The cost-benefit and cost-effectiveness of providing menstrual cups and sanitary pads to schoolgirls in rural Kenya

Masih A Babagoli, Anja Benshaul-Tolonen, Garazi Zulaika, Elizabeth Nyothach, Clifford Oduor, David Obor, Linda Mason, Emily Kerubo, Isaac Ngere, Kayla F. Laserson, Rhiannon Tudor Edwards, Penelope A Phillips-Howard


Objective: To analyze the relative value of providing menstrual cups and sanitary pads to schoolgirls in rural Kenya.

Methods: From a healthcare payer or government program perspective, program costs were calculated for two interventions (provision of menstrual cups or sanitary pads) to girls (14-16 years old) in Kenya for one year. Cost-effectiveness analyses were conducted based on the health effects – in terms of reductions in disability-adjusted life years (DALYs) – and education effects – in terms of reductions in school absenteeism – of both interventions reported in a randomized controlled feasibility study. The health and education benefits were summed and compared to overall program costs.

Results: The cost of menstrual cups is estimated at $2,730 per year for 1000 girls, compared to $22,420 for sanitary pads. The benefit of the menstrual cup program (1.4 DALYs averted, valued at $7,000) is higher than that of a sanitary pad program (0.48 DALYs averted, valued at $2400). However, the health effects of both interventions are not statistically significant, likely due to the limited power of the feasibility study. The menstrual cup intervention may be cost-effective in improving health outcomes ($2,000/DALY averted). The sanitary pad intervention has a costeffectivenes of $280/student-school year in reducing school absenteeism. Meanwhile, combining health and education effects, the sanitary pad intervention is cost-saving with a net benefit of $92,000.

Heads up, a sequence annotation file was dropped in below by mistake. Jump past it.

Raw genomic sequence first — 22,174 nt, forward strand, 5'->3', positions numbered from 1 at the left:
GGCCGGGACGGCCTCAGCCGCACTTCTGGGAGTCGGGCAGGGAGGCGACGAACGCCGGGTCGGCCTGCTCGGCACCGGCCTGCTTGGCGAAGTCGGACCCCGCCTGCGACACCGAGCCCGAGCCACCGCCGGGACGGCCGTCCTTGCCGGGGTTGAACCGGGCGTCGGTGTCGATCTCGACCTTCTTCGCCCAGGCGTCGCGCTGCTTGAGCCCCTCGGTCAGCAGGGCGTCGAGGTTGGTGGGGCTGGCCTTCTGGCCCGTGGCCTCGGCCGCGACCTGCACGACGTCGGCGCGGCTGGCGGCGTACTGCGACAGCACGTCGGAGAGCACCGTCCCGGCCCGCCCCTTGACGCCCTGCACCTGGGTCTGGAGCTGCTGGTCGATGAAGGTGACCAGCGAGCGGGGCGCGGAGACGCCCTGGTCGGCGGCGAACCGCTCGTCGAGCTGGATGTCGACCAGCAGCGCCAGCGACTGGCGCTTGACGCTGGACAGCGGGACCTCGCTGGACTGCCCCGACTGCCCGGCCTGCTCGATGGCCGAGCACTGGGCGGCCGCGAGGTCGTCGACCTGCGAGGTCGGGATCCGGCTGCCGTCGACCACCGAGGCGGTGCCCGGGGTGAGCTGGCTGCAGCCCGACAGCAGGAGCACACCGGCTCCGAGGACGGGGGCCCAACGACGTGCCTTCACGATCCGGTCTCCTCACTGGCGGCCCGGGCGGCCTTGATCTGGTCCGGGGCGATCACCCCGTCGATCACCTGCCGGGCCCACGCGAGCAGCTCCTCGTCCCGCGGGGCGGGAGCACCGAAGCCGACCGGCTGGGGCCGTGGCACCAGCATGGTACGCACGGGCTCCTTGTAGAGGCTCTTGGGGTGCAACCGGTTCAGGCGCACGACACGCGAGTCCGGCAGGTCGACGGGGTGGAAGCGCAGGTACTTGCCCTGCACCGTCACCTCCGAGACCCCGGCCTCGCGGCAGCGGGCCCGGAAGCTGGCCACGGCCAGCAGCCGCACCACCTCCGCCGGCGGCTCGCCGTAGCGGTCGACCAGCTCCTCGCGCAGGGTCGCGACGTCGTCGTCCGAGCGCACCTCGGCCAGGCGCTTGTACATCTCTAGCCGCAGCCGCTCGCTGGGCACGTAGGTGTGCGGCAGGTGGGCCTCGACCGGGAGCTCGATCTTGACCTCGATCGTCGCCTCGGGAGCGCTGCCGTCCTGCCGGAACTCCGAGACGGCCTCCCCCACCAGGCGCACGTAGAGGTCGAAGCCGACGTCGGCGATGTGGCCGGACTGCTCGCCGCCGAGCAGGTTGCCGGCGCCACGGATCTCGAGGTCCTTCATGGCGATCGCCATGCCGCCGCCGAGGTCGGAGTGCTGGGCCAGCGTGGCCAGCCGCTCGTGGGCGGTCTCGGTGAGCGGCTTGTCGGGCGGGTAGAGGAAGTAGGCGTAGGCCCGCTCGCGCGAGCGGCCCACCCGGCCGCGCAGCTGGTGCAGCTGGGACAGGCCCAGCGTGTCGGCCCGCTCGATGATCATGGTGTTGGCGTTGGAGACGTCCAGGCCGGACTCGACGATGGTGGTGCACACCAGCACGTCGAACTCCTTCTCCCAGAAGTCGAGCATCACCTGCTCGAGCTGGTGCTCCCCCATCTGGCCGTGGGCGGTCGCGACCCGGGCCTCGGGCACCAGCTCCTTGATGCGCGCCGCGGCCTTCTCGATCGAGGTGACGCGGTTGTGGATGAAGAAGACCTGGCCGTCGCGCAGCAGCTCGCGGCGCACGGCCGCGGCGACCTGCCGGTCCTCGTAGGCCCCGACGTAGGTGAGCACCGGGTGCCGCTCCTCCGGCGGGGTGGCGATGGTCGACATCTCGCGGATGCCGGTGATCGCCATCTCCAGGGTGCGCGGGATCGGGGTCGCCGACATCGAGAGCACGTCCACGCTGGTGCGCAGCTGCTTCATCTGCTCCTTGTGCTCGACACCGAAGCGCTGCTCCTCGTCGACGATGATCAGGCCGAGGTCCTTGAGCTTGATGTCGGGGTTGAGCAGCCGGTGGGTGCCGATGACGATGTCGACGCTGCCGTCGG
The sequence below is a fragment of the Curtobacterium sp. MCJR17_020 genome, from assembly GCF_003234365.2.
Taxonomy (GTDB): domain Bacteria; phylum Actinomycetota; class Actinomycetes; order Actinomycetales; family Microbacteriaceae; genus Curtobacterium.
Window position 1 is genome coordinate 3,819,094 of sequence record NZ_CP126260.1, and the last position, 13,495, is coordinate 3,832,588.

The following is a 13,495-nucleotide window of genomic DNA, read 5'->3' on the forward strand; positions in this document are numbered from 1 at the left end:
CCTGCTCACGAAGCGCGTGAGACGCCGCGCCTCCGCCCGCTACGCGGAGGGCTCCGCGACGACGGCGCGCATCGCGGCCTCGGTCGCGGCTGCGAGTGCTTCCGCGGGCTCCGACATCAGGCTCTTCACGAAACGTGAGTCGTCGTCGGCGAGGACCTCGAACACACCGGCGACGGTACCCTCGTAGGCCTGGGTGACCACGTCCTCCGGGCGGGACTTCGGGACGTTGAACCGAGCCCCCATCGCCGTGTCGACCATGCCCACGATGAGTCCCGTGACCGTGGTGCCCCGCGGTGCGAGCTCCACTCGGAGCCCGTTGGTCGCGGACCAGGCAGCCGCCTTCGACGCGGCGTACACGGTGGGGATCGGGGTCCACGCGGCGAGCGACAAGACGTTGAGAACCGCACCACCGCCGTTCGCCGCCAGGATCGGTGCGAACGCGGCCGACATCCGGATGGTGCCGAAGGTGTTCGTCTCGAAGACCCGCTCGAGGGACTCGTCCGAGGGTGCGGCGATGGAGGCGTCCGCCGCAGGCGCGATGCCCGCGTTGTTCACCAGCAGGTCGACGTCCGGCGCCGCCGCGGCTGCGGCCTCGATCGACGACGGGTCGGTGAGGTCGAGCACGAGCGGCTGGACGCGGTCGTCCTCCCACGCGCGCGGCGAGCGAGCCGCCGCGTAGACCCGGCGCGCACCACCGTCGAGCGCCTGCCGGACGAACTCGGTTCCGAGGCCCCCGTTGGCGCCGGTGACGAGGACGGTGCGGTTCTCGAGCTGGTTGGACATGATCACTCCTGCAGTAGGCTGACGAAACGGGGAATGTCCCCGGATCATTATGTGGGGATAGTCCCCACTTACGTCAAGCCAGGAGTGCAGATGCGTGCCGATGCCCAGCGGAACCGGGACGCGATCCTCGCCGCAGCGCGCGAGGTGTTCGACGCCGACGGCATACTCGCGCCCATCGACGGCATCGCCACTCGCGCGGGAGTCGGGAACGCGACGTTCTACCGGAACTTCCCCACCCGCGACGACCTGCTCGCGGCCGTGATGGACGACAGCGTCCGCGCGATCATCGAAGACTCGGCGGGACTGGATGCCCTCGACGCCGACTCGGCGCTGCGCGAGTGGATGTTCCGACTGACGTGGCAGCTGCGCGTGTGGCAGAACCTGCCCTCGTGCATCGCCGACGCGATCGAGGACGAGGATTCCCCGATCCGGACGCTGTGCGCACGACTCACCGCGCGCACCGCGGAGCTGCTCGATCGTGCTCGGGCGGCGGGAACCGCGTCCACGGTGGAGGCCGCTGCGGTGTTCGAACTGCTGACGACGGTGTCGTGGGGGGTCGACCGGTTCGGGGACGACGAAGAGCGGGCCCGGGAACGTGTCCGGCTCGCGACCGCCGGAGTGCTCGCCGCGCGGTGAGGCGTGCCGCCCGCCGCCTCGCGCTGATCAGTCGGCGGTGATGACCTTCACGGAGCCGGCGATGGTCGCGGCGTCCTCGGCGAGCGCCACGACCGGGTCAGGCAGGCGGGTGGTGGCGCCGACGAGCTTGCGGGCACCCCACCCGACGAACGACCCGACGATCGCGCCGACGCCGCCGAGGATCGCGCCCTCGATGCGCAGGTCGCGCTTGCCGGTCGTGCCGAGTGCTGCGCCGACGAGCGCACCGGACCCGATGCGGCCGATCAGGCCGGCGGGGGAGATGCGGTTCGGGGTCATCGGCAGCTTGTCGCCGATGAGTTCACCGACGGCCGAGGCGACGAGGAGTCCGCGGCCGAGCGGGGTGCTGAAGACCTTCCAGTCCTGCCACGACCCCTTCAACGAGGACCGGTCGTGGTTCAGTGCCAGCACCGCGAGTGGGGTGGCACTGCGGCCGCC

Conclusions: The menstrual cup may provide a cost-effective solution for menstrual hygiene management in low-income settings. Provisions of sanitary pads is a cost-saving policy when considering health and education benefits jointly. This study outlines a methodology for future CEA and CBA on menstrual hygiene interventions and highlights several methodological challenges that need to be addressed before other similar analyses can be robustly conducted.

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